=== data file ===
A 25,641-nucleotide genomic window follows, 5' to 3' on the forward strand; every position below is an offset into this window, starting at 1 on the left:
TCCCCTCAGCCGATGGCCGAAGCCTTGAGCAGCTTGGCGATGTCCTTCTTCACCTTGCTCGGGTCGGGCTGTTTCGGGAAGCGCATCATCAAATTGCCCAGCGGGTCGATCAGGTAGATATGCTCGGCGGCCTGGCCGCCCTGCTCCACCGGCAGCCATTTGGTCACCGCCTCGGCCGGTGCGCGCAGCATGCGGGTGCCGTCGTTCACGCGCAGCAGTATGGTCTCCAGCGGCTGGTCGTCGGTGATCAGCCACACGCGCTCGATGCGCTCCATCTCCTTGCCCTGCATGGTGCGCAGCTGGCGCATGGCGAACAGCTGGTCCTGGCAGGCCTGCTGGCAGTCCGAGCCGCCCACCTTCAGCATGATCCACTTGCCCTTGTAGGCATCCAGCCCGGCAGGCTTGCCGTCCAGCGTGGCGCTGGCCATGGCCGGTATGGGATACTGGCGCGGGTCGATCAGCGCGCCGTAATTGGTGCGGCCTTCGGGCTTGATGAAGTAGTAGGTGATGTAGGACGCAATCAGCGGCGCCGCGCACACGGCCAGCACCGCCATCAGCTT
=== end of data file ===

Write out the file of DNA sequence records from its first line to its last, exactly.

A 25,641-nucleotide genomic window follows, 5' to 3' on the forward strand; every position below is an offset into this window, starting at 1 on the left:
TCCCCTCAGCCGATGGCCGAAGCCTTGAGCAGCTTGGCGATGTCCTTCTTCACCTTGCTCGGGTCGGGCTGTTTCGGGAAGCGCATCATCAAATTGCCCAGCGGGTCGATCAGGTAGATATGCTCGGCGGCCTGGCCGCCCTGCTCCACCGGCAGCCATTTGGTCACCGCCTCGGCCGGTGCGCGCAGCATGCGGGTGCCGTCGTTCACGCGCAGCAGTATGGTCTCCAGCGGCTGGTCGTCGGTGATCAGCCACACGCGCTCGATGCGCTCCATCTCCTTGCCCTGCATGGTGCGCAGCTGGCGCATGGCGAACAGCTGGTCCTGGCAGGCCTGCTGGCAGTCCGAGCCGCCCACCTTCAGCATGATCCACTTGCCCTTGTAGGCATCCAGCCCGGCAGGCTTGCCGTCCAGCGTGGCGCTGGCCATGGCCGGTATGGGATACTGGCGCGGGTCGATCAGCGCGCCGTAATTGGTGCGGCCTTCGGGCTTGATGAAGTAGTAGGTGATGTAGGACGCAATCAGCGGCGCCGCGCACACGGCCAGCACCGCCATCAGCTT